An Associated Press dispatch on the Washington Post Company putting Newsweek up for sale paraphrases the chairman of the Washington Post Co., Donald Graham, as saying, that he "hopes a buyer with more resources will be able to get the magazine back to profitability."
More resources? The Washington Post Company has a market capitalization of about $4.6 billion, cash on hand of $862 million, and pays a $9 a share annual dividend, according to Yahoo! Finance. The company's directors include, in Warren Buffett and Melinda French Gates, representatives of two of the two richest families in America. How much "more" resources would be required to get Newsweek to profitability, and don't you kind of think that if it were possible to do at a reasonable return on investment, Donald Graham would have already done it?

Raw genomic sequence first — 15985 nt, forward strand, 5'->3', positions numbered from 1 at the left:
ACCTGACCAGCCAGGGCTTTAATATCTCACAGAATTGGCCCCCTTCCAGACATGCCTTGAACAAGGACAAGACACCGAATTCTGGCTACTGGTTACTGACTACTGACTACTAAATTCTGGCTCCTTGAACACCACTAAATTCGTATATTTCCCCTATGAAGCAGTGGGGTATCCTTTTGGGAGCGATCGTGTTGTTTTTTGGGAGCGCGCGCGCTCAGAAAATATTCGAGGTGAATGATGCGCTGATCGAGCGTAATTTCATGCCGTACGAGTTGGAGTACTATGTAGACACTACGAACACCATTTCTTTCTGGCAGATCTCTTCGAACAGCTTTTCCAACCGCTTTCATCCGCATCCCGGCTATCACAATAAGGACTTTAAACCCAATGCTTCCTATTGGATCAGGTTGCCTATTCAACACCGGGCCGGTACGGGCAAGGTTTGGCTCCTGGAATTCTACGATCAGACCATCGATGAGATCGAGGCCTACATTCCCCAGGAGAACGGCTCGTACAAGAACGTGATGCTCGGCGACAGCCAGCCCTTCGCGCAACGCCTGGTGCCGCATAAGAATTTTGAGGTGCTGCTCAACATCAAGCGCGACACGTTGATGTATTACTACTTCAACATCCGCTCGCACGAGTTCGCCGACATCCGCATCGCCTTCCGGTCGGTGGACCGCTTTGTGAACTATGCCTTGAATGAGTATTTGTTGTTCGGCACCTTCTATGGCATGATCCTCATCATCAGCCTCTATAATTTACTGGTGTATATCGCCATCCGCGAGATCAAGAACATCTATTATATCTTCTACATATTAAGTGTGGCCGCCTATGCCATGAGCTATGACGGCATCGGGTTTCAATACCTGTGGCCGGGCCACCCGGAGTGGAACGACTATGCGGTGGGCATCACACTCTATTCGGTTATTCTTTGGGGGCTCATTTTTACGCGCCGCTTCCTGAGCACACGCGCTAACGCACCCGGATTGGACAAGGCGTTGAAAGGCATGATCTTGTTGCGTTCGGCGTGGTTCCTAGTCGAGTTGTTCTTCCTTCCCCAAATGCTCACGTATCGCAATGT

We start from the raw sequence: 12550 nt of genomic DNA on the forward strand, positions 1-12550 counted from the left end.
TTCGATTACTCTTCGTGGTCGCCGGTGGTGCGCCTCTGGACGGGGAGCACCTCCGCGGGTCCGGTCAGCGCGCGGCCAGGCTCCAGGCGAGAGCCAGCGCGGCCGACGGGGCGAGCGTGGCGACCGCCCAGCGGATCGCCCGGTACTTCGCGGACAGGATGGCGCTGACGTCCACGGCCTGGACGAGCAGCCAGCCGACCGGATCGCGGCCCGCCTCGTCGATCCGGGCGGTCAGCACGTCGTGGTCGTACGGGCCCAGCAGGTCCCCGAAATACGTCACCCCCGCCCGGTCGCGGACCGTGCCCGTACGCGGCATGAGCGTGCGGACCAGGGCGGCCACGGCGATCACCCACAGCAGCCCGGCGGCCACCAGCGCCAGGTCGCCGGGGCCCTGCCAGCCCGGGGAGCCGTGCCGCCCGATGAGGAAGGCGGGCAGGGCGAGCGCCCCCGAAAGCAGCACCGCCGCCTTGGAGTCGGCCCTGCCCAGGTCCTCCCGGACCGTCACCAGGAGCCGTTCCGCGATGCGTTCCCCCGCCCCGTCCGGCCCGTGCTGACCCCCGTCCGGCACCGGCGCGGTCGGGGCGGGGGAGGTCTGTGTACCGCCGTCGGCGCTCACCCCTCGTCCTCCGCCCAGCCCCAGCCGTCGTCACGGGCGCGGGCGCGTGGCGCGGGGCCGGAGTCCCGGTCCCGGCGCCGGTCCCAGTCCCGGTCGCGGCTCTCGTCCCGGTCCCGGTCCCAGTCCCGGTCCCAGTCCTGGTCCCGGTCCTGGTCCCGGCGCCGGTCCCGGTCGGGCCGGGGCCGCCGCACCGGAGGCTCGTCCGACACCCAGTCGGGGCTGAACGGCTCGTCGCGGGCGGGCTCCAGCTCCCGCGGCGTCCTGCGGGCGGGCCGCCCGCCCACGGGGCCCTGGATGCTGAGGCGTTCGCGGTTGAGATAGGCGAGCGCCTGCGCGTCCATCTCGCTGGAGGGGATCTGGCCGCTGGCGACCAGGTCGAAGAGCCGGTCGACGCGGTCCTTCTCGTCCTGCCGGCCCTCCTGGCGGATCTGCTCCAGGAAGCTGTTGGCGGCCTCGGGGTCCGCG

Newsweek's editor, Jon Meacham, has always been personally gracious to me. He's reportedly trying to put together a group of buyers, and I wish him the best of luck. He's had some excellent content in the magazine, including his own cover story on Michael Bloomberg and a memorable package on military chaplains. But he's fighting an uphill battle against a kind of snarky "conventional wisdom" that is the magazine's voice and that carries with it a kind of contempt for the magazine's own readers. One example: the magazine's "We read it so you don't have to" feature that summarizes books, introduced with the claim: "You just don't have the time. We get it, and we're here to help. Give us five minutes, and we'll give you the whole book—the big ideas, the best bits, the buzziest details. And you'll get hours of your life back." If readers had approached Mr. Meacham's own biography of Andrew Jackson with that attitude, it might not have been the bestselling Pulitzer Prize winner that it was.